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  • Publish Date:2015-09-21

  • Chinese Name: 優人神鼓
  • Year of Establishment: 1988
  • Did You Know That … ?
  • Troupe founder Liu Ruoyu (劉若瑀) studied under Jerzy Grotowski, the Polish theater director and theorist who believed drama provided the framework for self-exploration.

U-Theatre is a unique performance group in Taiwan known for its combination of theater arts and drumming. Its performers, who are given strict training in martial arts, Tai Chi, percussion and meditation, embody the spirit of Tao in their constant search for inner peace and try to convey it to the audience through performances.

Founded by former theater actress Ruoyu Liu, the troupe is based in a half outdoor theater on a hill nearby Taipei. Troupe members are fully exposed to Nature there while staying away from the hustle and bustle of daily life to concentrate on meditation.

Liu, who firstjoined Polish theater director Jerzy Grotowski's workshop after receiving a master's degree in theater arts from New York University, believes that "art is the manifestation of quality of life.”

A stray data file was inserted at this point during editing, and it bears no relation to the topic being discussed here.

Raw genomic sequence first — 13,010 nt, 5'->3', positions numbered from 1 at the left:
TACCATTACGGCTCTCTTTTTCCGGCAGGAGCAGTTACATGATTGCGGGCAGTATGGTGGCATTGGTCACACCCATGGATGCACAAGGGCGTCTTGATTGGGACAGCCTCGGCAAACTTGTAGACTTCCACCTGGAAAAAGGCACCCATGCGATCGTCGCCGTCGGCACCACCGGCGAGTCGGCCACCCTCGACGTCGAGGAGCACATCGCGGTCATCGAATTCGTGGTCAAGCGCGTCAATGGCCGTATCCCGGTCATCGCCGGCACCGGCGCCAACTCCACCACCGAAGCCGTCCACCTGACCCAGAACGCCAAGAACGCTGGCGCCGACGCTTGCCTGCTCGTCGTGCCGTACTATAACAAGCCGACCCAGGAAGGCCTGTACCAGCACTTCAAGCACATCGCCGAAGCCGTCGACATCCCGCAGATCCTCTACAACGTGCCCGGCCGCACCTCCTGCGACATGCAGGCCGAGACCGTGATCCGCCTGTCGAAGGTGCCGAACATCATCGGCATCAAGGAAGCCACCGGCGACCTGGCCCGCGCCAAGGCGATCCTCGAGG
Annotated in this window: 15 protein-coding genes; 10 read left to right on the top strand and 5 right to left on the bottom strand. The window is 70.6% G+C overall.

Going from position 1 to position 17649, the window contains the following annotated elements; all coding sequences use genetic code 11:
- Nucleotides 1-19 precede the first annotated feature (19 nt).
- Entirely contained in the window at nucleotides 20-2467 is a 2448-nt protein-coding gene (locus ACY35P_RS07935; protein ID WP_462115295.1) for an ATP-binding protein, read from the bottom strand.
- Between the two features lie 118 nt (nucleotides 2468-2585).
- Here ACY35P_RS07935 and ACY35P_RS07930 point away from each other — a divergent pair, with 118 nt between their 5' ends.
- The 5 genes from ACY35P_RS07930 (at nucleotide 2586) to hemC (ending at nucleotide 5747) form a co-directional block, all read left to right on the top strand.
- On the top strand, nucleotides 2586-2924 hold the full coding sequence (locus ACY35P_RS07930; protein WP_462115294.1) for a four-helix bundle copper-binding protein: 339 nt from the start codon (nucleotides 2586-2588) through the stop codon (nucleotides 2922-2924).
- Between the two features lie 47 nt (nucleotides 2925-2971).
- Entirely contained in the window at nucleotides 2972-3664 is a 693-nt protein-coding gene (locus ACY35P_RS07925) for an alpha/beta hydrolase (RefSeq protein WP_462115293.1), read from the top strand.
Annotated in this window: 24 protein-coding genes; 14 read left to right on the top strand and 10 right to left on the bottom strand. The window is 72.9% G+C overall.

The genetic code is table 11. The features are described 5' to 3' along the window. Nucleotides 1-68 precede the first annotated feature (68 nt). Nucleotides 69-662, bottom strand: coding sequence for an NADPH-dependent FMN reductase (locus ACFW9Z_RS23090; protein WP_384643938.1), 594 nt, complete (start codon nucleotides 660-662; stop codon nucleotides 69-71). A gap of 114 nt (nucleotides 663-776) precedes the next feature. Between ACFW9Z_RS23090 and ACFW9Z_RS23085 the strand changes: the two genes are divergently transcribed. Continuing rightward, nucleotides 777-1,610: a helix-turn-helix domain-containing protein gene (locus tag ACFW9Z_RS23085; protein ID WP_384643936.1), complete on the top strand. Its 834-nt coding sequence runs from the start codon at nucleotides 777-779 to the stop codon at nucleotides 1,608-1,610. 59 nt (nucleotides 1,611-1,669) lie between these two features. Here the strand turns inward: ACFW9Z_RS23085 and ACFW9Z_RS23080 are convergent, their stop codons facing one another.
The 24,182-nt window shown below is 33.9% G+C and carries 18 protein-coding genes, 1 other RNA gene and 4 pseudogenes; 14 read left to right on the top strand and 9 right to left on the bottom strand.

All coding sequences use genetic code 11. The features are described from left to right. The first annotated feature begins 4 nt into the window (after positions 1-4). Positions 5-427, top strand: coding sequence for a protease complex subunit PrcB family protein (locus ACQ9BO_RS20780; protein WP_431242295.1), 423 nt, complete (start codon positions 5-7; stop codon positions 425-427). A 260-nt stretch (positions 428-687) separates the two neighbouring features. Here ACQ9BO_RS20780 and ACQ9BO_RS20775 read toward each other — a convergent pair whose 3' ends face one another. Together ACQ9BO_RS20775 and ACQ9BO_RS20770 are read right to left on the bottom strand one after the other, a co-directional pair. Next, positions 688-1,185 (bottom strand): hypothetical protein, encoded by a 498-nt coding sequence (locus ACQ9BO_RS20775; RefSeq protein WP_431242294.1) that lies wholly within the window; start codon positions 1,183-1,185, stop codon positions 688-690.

When Malaysian musician and drummer Chih-chun Huang introduced drumming to the group in 1993, U-Theatre integrated traditional Taiwanese ritual and folk performance arts into theater, creating a style using masks and costumes inspired by Taiwan's hand-puppet show based on Grotowski's training of "objective drama.”

Since 1994, U-Theatre's performances began tofeature drum playing, martial arts, dance and chanting. The spaces where U-Theatre has performed range from traditional theaters, outdoor ones and such open space as the middle of rice paddies.

The troupe has performed in major international arts festivals around the world. Its classic piece entitled "Sound of the Ocean” was named the best program of the 1998 Festivald'Avignon in France by local media. The philosophical presentation has been brought to 20 countries in 100 performances since its debut in 1998.

"That is a great and complex beauty of the drumming - sounds and silence, and simple beats and intricate meshes of precisely articulated rhythms. The concentration and focus of the swaying, bounding performers is impressive, as is the purity of their material at the start,” thus the New York Times once described their work.